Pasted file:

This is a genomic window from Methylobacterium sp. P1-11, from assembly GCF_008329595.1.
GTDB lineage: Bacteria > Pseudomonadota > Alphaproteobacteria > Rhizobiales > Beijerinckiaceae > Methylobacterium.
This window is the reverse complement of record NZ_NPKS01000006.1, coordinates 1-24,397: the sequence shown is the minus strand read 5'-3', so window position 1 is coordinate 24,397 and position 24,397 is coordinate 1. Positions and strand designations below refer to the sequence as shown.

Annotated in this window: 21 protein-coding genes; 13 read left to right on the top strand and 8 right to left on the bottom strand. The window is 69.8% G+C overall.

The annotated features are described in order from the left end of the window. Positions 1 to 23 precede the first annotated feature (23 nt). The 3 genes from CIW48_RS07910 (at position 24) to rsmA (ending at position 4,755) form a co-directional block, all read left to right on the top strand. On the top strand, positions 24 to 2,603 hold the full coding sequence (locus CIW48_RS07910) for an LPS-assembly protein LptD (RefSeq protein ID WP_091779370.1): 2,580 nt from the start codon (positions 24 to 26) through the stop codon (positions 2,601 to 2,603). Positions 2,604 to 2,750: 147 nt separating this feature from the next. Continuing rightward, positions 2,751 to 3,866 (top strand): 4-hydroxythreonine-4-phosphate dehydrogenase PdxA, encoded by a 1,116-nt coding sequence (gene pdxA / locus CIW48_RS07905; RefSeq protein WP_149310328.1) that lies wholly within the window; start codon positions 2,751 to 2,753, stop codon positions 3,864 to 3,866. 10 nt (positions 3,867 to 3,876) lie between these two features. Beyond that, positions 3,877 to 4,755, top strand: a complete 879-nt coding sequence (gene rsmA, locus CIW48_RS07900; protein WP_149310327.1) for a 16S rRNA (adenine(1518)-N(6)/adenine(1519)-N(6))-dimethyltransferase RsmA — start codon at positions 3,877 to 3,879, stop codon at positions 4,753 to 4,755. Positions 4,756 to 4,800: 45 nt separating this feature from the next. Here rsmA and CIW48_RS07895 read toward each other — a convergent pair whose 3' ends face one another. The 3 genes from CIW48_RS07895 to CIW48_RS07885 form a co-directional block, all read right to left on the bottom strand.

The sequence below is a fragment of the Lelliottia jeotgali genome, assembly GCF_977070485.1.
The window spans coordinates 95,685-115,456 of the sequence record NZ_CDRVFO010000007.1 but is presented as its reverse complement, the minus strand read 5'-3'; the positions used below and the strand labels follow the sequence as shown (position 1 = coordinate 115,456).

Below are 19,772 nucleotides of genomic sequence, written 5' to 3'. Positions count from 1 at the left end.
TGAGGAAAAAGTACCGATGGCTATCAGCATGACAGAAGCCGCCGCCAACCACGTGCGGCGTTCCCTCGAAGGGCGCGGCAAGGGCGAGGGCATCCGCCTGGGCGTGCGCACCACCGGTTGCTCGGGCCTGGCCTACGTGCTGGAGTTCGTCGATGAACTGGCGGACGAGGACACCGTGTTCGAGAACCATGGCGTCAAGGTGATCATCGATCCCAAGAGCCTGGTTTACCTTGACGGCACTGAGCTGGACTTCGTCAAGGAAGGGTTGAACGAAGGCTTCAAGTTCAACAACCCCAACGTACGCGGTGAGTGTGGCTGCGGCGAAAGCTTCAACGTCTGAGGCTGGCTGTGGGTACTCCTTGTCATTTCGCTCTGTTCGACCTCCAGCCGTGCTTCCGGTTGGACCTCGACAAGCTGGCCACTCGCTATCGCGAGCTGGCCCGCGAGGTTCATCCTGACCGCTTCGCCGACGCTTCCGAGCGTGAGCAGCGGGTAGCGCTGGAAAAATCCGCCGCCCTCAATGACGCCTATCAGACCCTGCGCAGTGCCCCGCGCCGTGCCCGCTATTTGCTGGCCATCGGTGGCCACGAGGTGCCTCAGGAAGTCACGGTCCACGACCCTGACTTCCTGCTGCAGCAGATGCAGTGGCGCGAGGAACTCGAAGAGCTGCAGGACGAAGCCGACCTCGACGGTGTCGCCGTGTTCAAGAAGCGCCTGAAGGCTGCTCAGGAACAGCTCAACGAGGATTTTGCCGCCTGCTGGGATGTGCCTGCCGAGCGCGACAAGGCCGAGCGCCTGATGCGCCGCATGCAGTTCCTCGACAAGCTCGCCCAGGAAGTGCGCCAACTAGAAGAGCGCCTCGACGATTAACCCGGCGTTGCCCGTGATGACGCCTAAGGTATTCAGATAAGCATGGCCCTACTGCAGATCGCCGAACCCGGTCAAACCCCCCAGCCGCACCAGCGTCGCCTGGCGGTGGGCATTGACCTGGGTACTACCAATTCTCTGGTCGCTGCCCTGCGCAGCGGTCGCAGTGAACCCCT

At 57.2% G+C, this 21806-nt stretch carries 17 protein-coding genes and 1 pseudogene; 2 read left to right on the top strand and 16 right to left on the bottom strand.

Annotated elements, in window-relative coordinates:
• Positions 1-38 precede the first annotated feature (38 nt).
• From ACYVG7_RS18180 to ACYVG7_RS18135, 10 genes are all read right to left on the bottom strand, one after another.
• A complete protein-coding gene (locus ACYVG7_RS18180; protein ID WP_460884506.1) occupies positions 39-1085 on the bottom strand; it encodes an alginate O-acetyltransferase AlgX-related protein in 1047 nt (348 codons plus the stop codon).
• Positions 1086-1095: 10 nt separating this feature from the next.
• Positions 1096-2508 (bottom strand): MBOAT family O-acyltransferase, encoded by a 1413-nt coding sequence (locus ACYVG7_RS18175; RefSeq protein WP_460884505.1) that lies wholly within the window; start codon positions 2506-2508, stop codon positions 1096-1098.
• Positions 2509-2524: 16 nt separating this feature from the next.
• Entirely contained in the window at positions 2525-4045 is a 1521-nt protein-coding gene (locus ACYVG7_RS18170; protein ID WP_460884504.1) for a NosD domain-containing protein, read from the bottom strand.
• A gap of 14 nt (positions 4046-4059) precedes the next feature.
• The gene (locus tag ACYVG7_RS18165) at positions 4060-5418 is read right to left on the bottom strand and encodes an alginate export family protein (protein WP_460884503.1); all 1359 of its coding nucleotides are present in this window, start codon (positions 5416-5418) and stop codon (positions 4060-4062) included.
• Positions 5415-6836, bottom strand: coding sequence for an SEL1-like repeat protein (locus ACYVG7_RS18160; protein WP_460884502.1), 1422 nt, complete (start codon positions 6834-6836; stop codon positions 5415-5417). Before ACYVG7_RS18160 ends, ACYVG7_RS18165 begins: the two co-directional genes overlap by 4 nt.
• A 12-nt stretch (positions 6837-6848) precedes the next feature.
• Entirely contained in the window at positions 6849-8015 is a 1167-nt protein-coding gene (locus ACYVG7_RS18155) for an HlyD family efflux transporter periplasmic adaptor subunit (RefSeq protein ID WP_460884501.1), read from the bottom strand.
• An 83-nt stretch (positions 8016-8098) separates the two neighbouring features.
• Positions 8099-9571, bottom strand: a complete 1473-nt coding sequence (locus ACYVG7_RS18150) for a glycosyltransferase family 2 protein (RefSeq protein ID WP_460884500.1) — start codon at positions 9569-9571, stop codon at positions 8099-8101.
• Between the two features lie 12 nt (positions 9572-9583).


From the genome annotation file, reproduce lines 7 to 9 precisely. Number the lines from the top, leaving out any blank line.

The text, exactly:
The window spans coordinates 95,685-115,456 of the sequence record NZ_CDRVFO010000007.1 but is presented as its reverse complement, the minus strand read 5'-3'; the positions used below and the strand labels follow the sequence as shown (position 1 = coordinate 115,456).

Below are 19,772 nucleotides of genomic sequence, written 5' to 3'. Positions count from 1 at the left end.
TGAGGAAAAAGTACCGATGGCTATCAGCATGACAGAAGCCGCCGCCAACCACGTGCGGCGTTCCCTCGAAGGGCGCGGCAAGGGCGAGGGCATCCGCCTGGGCGTGCGCACCACCGGTTGCTCGGGCCTGGCCTACGTGCTGGAGTTCGTCGATGAACTGGCGGACGAGGACACCGTGTTCGAGAACCATGGCGTCAAGGTGATCATCGATCCCAAGAGCCTGGTTTACCTTGACGGCACTGAGCTGGACTTCGTCAAGGAAGGGTTGAACGAAGGCTTCAAGTTCAACAACCCCAACGTACGCGGTGAGTGTGGCTGCGGCGAAAGCTTCAACGTCTGAGGCTGGCTGTGGGTACTCCTTGTCATTTCGCTCTGTTCGACCTCCAGCCGTGCTTCCGGTTGGACCTCGACAAGCTGGCCACTCGCTATCGCGAGCTGGCCCGCGAGGTTCATCCTGACCGCTTCGCCGACGCTTCCGAGCGTGAGCAGCGGGTAGCGCTGGAAAAATCCGCCGCCCTCAATGACGCCTATCAGACCCTGCGCAGTGCCCCGCGCCGTGCCCGCTATTTGCTGGCCATCGGTGGCCACGAGGTGCCTCAGGAAGTCACGGTCCACGACCCTGACTTCCTGCTGCAGCAGATGCAGTGGCGCGAGGAACTCGAAGAGCTGCAGGACGAAGCCGACCTCGACGGTGTCGCCGTGTTCAAGAAGCGCCTGAAGGCTGCTCAGGAACAGCTCAACGAGGATTTTGCCGCCTGCTGGGATGTGCCTGCCGAGCGCGACAAGGCCGAGCGCCTGATGCGCCGCATGCAGTTCCTCGACAAGCTCGCCCAGGAAGTGCGCCAACTAGAAGAGCGCCTCGACGATTAACCCGGCGTTGCCCGTGATGACGCCTAAGGTATTCAGATAAGCATGGCCCTACTGCAGATCGCCGAACCCGGTCAAACCCCCCAGCCGCACCAGCGTCGCCTGGCGGTGGGCATTGACCTGGGTACTACCAATTCTCTGGTCGCTGCCCTGCGCAGCGGTCGCAGTGAACCCCT